Fire Del Rio? Don’t Be Stupid…

Posted: August 5, 2011 in Jacksonville Jaguars, NFL
Tags: , , , , , , ,

Someone who called himself Louie called Jeff Prosser on 1010XL’s “Sports Final Radio” the other day and blurted out, “Now that the Jaguars have shored up their defense with all of these free agents signings it’s time to get rid of Del Rio. Right now.”

While I appreciated Louie’s passion, is it possible he realized how stupid he sounded? Yeah, yeah…sports fans don’t have to be smart or even reasonable, but Louie’s comment was over the top on both counts.

The Jaguars’ defense in 2010 was lousy, particularly in the second half of the season after defensive end Aaron Kampman went down with an injury. The pass rush was horrible, the linebacker play was just as bad and the secondary, given the lack of support from the front seven, was as effective as a screen door is blocking the wind.

There’s no question the defense will be improved in 2011. It can’t get much worse, can it? The signings of linebackers Paul Posluszny and Clint Session and cornerback Drew Coleman are a major upgrade. Kampman has mended and we’re told second-year pass rusher Austen Lane has shown significant progress.

Now, back to Louie. With the defense so bad, what did Louie expect Coach Jack Del Rio to do? Suit up himself? If you agree the Jaguars had major issues with personnel – as Louie did – how can you then blame the coach? Isn’t that like blaming the chef for a bad meal if all he had to work with was bread and water?

Louie isn’t alone in his dislike of Del Rio. There’s no question his popularity with the fan base is low. His job security is on life support.

But once again I come to Del Rio’s defense because I don’t think he’s been given the players to produce a playoff team. Sure, he’s made his share of mistakes and deserves to be on the warm seat. There have been times when the team seemed unmotivated. He has made a bad habit of blaming his assistants. That’s obvious by the turnover on his staff.

But fire him? Ridiculous.

I’ve pointed out on many occasions that only tight end Marcedes Lewis remains on the roster of the first-round draft picks and big-time free agents acquired during James Harris’ six-year run (2003-08) as head of the team’s personnel department. Those players should be the nucleus of the Jaguars’ team right now. Under similar circumstances what coach would have been successful?

As far as I’m concerned Del Rio’s beginning his third season, not his ninth. Keep in mind he still doesn’t exactly have a team of stars. The pass rush remains questionable, which is a major problem for a team in the same division as quarterbacks Peyton Manning and Matt Schaub and plays a schedule this season that matches it against such QBs as Matt Hasselback, Drew Brees, Ben Roethlisberger, Phillip Rivers and Matt Ryan. And who on the team besides Mike Thomas is a proven NFL wide receiver?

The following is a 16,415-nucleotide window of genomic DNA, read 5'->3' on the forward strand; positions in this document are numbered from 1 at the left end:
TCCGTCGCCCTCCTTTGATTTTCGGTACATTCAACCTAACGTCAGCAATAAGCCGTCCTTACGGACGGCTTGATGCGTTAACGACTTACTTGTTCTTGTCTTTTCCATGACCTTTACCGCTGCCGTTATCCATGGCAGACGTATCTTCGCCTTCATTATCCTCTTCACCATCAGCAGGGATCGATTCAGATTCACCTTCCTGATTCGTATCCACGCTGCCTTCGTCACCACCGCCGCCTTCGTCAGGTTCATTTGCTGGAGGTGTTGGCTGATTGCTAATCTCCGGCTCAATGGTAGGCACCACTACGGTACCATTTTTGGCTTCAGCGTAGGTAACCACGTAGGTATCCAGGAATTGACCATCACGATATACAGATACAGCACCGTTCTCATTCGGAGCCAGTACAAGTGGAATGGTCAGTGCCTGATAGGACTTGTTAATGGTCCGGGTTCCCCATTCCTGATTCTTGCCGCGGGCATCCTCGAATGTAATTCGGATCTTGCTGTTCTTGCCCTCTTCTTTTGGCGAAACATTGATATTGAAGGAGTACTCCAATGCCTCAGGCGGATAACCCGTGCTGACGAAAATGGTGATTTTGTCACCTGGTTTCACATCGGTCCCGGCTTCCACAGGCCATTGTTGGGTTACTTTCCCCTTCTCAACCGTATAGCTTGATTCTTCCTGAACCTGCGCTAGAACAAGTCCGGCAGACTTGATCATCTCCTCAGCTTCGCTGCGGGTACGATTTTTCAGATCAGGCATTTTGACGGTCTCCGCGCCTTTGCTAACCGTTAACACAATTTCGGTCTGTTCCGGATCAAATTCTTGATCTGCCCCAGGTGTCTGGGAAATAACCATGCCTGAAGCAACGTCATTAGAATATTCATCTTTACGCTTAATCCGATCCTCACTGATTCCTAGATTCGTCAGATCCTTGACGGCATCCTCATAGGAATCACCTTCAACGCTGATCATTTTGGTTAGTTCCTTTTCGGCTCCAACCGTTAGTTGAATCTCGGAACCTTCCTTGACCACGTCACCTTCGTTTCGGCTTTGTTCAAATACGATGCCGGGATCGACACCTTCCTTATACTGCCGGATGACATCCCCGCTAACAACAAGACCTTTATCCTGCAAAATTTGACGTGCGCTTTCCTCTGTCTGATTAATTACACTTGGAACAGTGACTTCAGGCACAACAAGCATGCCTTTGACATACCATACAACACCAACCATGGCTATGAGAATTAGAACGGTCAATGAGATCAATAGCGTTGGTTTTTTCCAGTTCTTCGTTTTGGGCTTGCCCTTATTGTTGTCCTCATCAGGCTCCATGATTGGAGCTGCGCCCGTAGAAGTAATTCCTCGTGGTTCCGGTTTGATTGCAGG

But General Manager Gene Smith has improved the roster. The bottom of the Jaguars roster is solid and the special teams are among the league’s best. Now moves have been made to strengthen the starting lineups..

I’m also a firm believer that Del Rio has improved as a coach since Owner Wayne Weaver hired him off the Carolina Panthers’ staff in 2003. In fact, I think Del Rio did his best coaching in 2010. Yeah, I know about the late season collapse last year. I know this team has developed a bad habit of finishing seasons on a bad note. But I make the case that the late season collapses are the result of a lack of depth. In other words, not enough talented players.

So take off your “Fire JDR” buttons and think about the fact that the Jaguars were still in the playoff hunt last season as late Dec.19. Just to get to that point means the Jaguars were overachieving. Credit Del Rio and his staff.

There is no magic in coaching in a league as competitive as the NFL. Sure, some coaches are better than others, but in the long run winning comes down to having better players who make plays at the right times and stay healthy.

I contend the general manager has become more important than the coach in the NFL.

So while I appreciate Louie’s passion and understand his frustration, firing Del Rio would only be making change for the sake of changing. Del Rio deserved another chance to turn around the franchise. Keeping Del Rio was a wise decision by Weaver.

Now the roster is stronger. Higher expectations are reasonable. The playoffs? Maybe. As for Del Rio’s future after this season . . . well, check back with me in January.


  1. Clip Hopkins says:

    Let’s see, we should give Del Rio credit for holding the Jags in there till late in the season but don’t blame him for the collapse at the end.

  2. Del Rio’s been our head coach since 2003. That’s 8 season’s and counting at 65-63. That’s mediocrity at it’s best. I hear what you’re saying, but he has to take some of the blame for our inability to win consistently over the past 8 years! I know we’re rebuilding now, but we had high hopes before and he’s let us down. Especially considering who he drafted while he was in charge.

    If he were playing for ANY other team, he would have been fired by now. Although I fully expect Weaver to allow him to coach out his contract, unless we pull a 4-12 (I doubt it, GM Gene has brought in some serious talent, like you mentioned).

    BTW, love the article, I just disagree. We will never be a serious threat with Del Rio at the helm.

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